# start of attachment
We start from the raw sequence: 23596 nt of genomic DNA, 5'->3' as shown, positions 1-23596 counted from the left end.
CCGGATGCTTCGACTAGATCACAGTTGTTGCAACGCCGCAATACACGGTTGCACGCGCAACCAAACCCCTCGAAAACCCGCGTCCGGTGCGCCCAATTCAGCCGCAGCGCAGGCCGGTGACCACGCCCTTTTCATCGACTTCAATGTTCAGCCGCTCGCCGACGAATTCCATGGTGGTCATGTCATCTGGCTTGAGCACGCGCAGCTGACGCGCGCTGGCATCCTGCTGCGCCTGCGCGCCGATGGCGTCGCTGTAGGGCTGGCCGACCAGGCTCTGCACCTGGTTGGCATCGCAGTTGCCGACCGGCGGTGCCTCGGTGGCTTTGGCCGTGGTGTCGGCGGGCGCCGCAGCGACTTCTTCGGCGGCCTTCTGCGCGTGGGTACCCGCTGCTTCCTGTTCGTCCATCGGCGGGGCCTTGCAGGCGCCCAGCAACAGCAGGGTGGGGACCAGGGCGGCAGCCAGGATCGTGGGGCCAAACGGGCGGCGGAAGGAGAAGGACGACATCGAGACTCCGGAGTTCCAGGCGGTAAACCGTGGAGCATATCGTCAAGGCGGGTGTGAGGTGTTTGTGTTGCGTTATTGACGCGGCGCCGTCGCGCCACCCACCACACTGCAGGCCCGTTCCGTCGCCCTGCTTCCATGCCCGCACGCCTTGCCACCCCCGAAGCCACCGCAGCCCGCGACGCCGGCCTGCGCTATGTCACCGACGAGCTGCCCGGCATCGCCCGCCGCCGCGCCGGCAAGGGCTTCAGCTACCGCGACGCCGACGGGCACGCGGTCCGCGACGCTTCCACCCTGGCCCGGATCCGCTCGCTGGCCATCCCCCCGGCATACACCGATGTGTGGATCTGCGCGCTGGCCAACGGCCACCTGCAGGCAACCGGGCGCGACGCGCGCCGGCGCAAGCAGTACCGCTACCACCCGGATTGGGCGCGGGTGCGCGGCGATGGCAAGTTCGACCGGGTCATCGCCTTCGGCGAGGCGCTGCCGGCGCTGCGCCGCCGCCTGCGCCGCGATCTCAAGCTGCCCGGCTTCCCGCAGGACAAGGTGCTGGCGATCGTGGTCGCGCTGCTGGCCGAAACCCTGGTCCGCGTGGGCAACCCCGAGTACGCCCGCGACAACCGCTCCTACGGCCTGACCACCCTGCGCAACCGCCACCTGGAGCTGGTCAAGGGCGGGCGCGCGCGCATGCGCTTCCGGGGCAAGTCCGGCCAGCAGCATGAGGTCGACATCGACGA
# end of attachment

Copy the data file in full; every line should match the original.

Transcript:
We start from the raw sequence: 23596 nt of genomic DNA, 5'->3' as shown, positions 1-23596 counted from the left end.
CCGGATGCTTCGACTAGATCACAGTTGTTGCAACGCCGCAATACACGGTTGCACGCGCAACCAAACCCCTCGAAAACCCGCGTCCGGTGCGCCCAATTCAGCCGCAGCGCAGGCCGGTGACCACGCCCTTTTCATCGACTTCAATGTTCAGCCGCTCGCCGACGAATTCCATGGTGGTCATGTCATCTGGCTTGAGCACGCGCAGCTGACGCGCGCTGGCATCCTGCTGCGCCTGCGCGCCGATGGCGTCGCTGTAGGGCTGGCCGACCAGGCTCTGCACCTGGTTGGCATCGCAGTTGCCGACCGGCGGTGCCTCGGTGGCTTTGGCCGTGGTGTCGGCGGGCGCCGCAGCGACTTCTTCGGCGGCCTTCTGCGCGTGGGTACCCGCTGCTTCCTGTTCGTCCATCGGCGGGGCCTTGCAGGCGCCCAGCAACAGCAGGGTGGGGACCAGGGCGGCAGCCAGGATCGTGGGGCCAAACGGGCGGCGGAAGGAGAAGGACGACATCGAGACTCCGGAGTTCCAGGCGGTAAACCGTGGAGCATATCGTCAAGGCGGGTGTGAGGTGTTTGTGTTGCGTTATTGACGCGGCGCCGTCGCGCCACCCACCACACTGCAGGCCCGTTCCGTCGCCCTGCTTCCATGCCCGCACGCCTTGCCACCCCCGAAGCCACCGCAGCCCGCGACGCCGGCCTGCGCTATGTCACCGACGAGCTGCCCGGCATCGCCCGCCGCCGCGCCGGCAAGGGCTTCAGCTACCGCGACGCCGACGGGCACGCGGTCCGCGACGCTTCCACCCTGGCCCGGATCCGCTCGCTGGCCATCCCCCCGGCATACACCGATGTGTGGATCTGCGCGCTGGCCAACGGCCACCTGCAGGCAACCGGGCGCGACGCGCGCCGGCGCAAGCAGTACCGCTACCACCCGGATTGGGCGCGGGTGCGCGGCGATGGCAAGTTCGACCGGGTCATCGCCTTCGGCGAGGCGCTGCCGGCGCTGCGCCGCCGCCTGCGCCGCGATCTCAAGCTGCCCGGCTTCCCGCAGGACAAGGTGCTGGCGATCGTGGTCGCGCTGCTGGCCGAAACCCTGGTCCGCGTGGGCAACCCCGAGTACGCCCGCGACAACCGCTCCTACGGCCTGACCACCCTGCGCAACCGCCACCTGGAGCTGGTCAAGGGCGGGCGCGCGCGCATGCGCTTCCGGGGCAAGTCCGGCCAGCAGCATGAGGTCGACATCGACGA